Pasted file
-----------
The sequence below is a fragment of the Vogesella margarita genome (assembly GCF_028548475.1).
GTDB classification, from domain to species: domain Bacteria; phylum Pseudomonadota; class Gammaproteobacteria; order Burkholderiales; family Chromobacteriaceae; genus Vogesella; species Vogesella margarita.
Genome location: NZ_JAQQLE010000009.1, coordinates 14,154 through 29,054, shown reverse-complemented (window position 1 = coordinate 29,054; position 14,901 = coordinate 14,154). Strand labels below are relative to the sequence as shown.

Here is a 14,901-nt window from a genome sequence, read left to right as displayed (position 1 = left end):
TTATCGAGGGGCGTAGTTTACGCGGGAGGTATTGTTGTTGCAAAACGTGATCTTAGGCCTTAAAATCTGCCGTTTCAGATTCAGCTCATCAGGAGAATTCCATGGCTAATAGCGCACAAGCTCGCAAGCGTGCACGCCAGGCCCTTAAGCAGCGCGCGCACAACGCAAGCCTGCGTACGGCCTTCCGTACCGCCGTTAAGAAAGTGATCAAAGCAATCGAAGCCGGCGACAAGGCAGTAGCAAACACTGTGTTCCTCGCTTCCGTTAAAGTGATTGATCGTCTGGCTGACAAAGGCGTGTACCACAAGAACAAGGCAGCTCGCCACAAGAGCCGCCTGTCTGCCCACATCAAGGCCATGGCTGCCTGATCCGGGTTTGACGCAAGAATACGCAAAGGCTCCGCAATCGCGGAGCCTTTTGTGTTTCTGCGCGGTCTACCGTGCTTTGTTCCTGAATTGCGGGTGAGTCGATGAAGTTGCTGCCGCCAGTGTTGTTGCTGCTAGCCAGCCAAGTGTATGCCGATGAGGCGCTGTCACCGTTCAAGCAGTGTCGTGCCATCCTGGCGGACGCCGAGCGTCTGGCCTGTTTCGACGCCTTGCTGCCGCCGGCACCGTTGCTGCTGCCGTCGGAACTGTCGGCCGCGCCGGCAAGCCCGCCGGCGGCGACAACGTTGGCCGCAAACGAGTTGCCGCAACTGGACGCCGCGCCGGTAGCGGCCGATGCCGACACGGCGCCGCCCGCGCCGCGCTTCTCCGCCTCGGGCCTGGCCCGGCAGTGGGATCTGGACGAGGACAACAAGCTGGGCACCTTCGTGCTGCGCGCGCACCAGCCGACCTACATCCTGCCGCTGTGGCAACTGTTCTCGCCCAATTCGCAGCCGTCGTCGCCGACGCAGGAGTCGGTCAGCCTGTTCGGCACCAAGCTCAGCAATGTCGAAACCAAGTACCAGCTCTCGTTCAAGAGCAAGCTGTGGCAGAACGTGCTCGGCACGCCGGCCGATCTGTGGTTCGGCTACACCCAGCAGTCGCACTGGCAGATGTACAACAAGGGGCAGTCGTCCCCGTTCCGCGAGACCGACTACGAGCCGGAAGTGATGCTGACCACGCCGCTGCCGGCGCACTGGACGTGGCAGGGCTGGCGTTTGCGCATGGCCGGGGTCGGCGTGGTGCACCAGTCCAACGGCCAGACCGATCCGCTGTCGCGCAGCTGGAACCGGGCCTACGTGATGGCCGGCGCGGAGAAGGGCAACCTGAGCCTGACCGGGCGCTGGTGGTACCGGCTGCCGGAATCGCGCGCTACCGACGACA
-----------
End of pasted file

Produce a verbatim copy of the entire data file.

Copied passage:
The sequence below is a fragment of the Vogesella margarita genome (assembly GCF_028548475.1).
GTDB classification, from domain to species: domain Bacteria; phylum Pseudomonadota; class Gammaproteobacteria; order Burkholderiales; family Chromobacteriaceae; genus Vogesella; species Vogesella margarita.
Genome location: NZ_JAQQLE010000009.1, coordinates 14,154 through 29,054, shown reverse-complemented (window position 1 = coordinate 29,054; position 14,901 = coordinate 14,154). Strand labels below are relative to the sequence as shown.

Here is a 14,901-nt window from a genome sequence, read left to right as displayed (position 1 = left end):
TTATCGAGGGGCGTAGTTTACGCGGGAGGTATTGTTGTTGCAAAACGTGATCTTAGGCCTTAAAATCTGCCGTTTCAGATTCAGCTCATCAGGAGAATTCCATGGCTAATAGCGCACAAGCTCGCAAGCGTGCACGCCAGGCCCTTAAGCAGCGCGCGCACAACGCAAGCCTGCGTACGGCCTTCCGTACCGCCGTTAAGAAAGTGATCAAAGCAATCGAAGCCGGCGACAAGGCAGTAGCAAACACTGTGTTCCTCGCTTCCGTTAAAGTGATTGATCGTCTGGCTGACAAAGGCGTGTACCACAAGAACAAGGCAGCTCGCCACAAGAGCCGCCTGTCTGCCCACATCAAGGCCATGGCTGCCTGATCCGGGTTTGACGCAAGAATACGCAAAGGCTCCGCAATCGCGGAGCCTTTTGTGTTTCTGCGCGGTCTACCGTGCTTTGTTCCTGAATTGCGGGTGAGTCGATGAAGTTGCTGCCGCCAGTGTTGTTGCTGCTAGCCAGCCAAGTGTATGCCGATGAGGCGCTGTCACCGTTCAAGCAGTGTCGTGCCATCCTGGCGGACGCCGAGCGTCTGGCCTGTTTCGACGCCTTGCTGCCGCCGGCACCGTTGCTGCTGCCGTCGGAACTGTCGGCCGCGCCGGCAAGCCCGCCGGCGGCGACAACGTTGGCCGCAAACGAGTTGCCGCAACTGGACGCCGCGCCGGTAGCGGCCGATGCCGACACGGCGCCGCCCGCGCCGCGCTTCTCCGCCTCGGGCCTGGCCCGGCAGTGGGATCTGGACGAGGACAACAAGCTGGGCACCTTCGTGCTGCGCGCGCACCAGCCGACCTACATCCTGCCGCTGTGGCAACTGTTCTCGCCCAATTCGCAGCCGTCGTCGCCGACGCAGGAGTCGGTCAGCCTGTTCGGCACCAAGCTCAGCAATGTCGAAACCAAGTACCAGCTCTCGTTCAAGAGCAAGCTGTGGCAGAACGTGCTCGGCACGCCGGCCGATCTGTGGTTCGGCTACACCCAGCAGTCGCACTGGCAGATGTACAACAAGGGGCAGTCGTCCCCGTTCCGCGAGACCGACTACGAGCCGGAAGTGATGCTGACCACGCCGCTGCCGGCGCACTGGACGTGGCAGGGCTGGCGTTTGCGCATGGCCGGGGTCGGCGTGGTGCACCAGTCCAACGGCCAGACCGATCCGCTGTCGCGCAGCTGGAACCGGGCCTACGTGATGGCCGGCGCGGAGAAGGGCAACCTGAGCCTGACCGGGCGCTGGTGGTACCGGCTGCCGGAATCGCGCGCTACCGACGACA